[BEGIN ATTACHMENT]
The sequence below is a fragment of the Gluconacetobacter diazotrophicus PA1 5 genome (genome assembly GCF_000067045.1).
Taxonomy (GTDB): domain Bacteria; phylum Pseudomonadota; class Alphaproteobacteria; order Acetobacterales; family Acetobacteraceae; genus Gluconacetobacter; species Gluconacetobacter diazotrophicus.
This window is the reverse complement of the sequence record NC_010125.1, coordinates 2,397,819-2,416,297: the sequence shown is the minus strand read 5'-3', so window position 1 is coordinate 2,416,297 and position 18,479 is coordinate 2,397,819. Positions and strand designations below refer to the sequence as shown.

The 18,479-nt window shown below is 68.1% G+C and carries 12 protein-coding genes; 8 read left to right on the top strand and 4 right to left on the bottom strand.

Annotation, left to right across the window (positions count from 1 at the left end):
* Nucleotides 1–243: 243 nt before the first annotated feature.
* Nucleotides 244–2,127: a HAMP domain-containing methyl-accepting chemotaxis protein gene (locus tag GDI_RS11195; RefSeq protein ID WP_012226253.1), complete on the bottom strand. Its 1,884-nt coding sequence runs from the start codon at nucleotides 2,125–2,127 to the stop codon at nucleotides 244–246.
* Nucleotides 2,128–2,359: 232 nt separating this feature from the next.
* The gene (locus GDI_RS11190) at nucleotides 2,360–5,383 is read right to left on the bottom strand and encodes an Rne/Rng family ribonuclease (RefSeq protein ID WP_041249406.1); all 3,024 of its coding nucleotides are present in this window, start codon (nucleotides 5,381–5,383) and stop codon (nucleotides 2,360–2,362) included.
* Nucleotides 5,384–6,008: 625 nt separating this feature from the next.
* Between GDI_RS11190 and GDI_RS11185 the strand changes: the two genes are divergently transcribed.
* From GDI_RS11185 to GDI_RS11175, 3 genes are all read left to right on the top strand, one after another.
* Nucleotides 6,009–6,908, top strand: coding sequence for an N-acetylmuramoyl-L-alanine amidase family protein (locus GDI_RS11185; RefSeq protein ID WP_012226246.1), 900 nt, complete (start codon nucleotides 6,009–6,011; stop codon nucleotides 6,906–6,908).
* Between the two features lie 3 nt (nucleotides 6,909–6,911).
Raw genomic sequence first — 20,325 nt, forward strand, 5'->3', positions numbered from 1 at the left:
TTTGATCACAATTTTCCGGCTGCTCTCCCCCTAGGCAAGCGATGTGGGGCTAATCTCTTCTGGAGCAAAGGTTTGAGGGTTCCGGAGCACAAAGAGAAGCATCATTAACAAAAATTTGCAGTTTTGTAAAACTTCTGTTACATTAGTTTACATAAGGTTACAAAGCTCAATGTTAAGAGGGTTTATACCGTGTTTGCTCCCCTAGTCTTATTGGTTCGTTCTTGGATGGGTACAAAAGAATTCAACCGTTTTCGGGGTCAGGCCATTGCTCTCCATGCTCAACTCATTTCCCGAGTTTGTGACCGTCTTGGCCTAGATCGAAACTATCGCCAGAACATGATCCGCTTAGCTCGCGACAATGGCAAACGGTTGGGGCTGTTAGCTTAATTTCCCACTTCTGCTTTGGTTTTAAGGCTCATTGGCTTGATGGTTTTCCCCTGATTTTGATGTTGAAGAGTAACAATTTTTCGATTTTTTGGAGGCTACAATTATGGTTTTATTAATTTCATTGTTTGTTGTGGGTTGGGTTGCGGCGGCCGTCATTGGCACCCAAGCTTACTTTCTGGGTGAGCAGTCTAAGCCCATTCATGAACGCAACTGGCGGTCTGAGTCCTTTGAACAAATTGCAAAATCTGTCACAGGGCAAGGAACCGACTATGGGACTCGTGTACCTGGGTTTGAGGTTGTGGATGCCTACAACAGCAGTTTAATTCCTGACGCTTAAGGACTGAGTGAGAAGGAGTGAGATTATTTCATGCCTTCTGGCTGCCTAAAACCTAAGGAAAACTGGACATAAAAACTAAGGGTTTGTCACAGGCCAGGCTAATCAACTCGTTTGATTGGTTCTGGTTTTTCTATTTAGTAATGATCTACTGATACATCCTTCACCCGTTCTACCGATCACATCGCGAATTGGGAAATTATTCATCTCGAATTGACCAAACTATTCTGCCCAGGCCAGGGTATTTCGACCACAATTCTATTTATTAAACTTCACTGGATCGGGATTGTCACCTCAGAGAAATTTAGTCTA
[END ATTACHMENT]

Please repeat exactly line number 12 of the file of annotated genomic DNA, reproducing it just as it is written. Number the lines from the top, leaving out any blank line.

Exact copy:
* From GDI_RS11185 to GDI_RS11175, 3 genes are all read left to right on the top strand, one after another.